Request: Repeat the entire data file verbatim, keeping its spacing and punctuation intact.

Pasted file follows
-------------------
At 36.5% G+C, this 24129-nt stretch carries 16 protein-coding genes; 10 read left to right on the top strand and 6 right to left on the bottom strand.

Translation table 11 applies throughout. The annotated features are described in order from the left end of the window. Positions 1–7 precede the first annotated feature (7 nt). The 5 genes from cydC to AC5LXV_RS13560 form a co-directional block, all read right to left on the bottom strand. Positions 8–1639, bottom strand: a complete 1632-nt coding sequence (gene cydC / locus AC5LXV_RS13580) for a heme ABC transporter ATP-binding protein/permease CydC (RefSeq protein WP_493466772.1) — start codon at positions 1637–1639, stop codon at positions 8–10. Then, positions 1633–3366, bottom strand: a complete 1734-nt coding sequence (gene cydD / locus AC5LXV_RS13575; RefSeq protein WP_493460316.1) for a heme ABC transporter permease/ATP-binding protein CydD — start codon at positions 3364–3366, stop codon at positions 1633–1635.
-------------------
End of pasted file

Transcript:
At 36.5% G+C, this 24129-nt stretch carries 16 protein-coding genes; 10 read left to right on the top strand and 6 right to left on the bottom strand.

Translation table 11 applies throughout. The annotated features are described in order from the left end of the window. Positions 1–7 precede the first annotated feature (7 nt). The 5 genes from cydC to AC5LXV_RS13560 form a co-directional block, all read right to left on the bottom strand. Positions 8–1639, bottom strand: a complete 1632-nt coding sequence (gene cydC / locus AC5LXV_RS13580) for a heme ABC transporter ATP-binding protein/permease CydC (RefSeq protein WP_493466772.1) — start codon at positions 1637–1639, stop codon at positions 8–10. Then, positions 1633–3366, bottom strand: a complete 1734-nt coding sequence (gene cydD / locus AC5LXV_RS13575; RefSeq protein WP_493460316.1) for a heme ABC transporter permease/ATP-binding protein CydD — start codon at positions 3364–3366, stop codon at positions 1633–1635.